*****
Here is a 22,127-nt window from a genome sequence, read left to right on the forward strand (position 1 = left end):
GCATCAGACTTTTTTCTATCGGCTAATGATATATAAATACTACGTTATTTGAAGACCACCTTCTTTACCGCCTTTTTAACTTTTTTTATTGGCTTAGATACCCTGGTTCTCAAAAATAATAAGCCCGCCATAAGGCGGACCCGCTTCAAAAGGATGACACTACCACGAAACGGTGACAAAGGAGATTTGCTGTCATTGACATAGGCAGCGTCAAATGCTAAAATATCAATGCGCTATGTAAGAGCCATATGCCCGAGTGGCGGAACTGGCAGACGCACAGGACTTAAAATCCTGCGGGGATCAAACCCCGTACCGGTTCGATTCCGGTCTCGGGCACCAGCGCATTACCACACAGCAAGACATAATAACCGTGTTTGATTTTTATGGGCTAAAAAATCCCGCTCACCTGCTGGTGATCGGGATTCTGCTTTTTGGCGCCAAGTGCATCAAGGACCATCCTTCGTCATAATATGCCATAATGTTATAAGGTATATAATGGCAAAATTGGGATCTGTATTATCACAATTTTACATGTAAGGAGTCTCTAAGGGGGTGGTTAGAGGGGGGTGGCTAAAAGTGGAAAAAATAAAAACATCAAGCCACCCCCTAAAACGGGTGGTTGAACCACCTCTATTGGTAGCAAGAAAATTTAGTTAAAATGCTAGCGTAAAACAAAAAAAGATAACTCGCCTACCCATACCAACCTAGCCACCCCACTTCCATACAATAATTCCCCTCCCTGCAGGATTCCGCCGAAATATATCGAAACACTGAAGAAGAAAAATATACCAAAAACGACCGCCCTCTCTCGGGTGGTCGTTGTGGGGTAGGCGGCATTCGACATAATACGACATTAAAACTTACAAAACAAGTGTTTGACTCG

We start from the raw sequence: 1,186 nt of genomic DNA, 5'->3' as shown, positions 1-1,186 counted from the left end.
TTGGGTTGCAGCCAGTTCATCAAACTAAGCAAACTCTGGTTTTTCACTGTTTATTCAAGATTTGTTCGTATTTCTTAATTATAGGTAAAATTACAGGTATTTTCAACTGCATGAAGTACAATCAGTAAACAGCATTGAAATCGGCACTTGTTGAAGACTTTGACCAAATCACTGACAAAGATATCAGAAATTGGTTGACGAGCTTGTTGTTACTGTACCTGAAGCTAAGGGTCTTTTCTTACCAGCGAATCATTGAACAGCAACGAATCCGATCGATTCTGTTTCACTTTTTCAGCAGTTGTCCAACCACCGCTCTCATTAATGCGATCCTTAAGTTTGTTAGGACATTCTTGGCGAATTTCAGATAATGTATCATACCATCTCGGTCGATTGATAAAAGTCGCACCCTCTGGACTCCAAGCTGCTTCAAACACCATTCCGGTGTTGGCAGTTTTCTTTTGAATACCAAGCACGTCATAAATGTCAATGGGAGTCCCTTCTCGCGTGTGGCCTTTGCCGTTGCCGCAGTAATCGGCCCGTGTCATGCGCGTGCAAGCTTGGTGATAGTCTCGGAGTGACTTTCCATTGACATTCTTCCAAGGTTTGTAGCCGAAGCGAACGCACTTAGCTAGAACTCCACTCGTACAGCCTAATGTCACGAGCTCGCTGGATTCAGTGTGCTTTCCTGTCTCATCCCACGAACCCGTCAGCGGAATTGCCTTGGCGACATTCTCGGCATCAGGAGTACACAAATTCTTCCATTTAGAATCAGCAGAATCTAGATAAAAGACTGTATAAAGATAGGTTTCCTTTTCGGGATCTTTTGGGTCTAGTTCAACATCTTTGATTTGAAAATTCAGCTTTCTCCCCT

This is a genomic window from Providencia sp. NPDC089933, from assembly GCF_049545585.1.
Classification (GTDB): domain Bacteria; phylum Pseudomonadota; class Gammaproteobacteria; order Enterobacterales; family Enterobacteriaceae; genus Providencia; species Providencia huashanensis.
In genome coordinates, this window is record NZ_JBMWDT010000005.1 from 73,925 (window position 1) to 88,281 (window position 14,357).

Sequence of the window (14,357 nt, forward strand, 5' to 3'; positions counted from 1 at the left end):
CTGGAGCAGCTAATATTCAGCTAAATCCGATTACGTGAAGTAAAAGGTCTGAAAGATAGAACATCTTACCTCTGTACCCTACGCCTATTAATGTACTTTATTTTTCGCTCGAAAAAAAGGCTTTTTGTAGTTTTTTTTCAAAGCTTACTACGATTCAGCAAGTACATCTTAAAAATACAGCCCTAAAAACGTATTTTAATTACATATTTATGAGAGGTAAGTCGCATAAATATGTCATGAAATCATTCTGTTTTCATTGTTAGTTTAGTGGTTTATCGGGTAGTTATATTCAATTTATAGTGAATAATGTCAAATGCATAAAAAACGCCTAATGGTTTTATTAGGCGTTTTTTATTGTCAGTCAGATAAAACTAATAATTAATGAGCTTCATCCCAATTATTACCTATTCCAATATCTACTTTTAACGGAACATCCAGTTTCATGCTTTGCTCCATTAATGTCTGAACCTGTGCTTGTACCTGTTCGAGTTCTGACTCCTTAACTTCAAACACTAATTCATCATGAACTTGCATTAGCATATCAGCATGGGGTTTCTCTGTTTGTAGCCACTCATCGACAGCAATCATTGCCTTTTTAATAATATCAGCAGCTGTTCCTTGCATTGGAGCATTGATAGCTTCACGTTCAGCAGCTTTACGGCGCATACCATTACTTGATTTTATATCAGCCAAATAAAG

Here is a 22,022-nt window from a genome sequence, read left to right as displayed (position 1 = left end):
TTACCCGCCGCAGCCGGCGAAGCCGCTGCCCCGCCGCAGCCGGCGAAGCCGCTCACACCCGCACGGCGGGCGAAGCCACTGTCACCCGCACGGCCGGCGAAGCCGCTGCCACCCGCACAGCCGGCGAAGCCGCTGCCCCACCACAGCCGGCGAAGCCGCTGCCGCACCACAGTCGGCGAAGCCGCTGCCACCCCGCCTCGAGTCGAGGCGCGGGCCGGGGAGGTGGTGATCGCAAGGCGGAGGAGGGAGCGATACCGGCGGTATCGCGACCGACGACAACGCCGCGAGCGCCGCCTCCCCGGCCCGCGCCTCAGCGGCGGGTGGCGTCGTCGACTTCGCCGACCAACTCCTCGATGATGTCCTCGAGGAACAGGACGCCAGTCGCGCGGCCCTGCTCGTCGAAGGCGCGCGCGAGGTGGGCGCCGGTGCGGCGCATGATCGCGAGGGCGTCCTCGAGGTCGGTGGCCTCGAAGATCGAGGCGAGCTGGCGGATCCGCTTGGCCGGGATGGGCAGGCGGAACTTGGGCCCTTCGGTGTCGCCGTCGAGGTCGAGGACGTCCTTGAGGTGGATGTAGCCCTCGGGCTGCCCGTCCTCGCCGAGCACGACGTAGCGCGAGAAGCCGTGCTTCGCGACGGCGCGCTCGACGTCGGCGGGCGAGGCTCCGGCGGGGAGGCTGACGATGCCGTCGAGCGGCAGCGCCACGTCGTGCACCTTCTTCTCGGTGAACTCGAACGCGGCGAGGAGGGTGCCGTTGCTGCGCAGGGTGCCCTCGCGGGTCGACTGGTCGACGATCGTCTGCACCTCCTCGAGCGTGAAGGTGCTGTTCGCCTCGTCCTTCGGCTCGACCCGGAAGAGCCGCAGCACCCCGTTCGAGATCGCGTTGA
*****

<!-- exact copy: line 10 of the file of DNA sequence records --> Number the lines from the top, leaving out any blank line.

Here is a 22,022-nt window from a genome sequence, read left to right as displayed (position 1 = left end):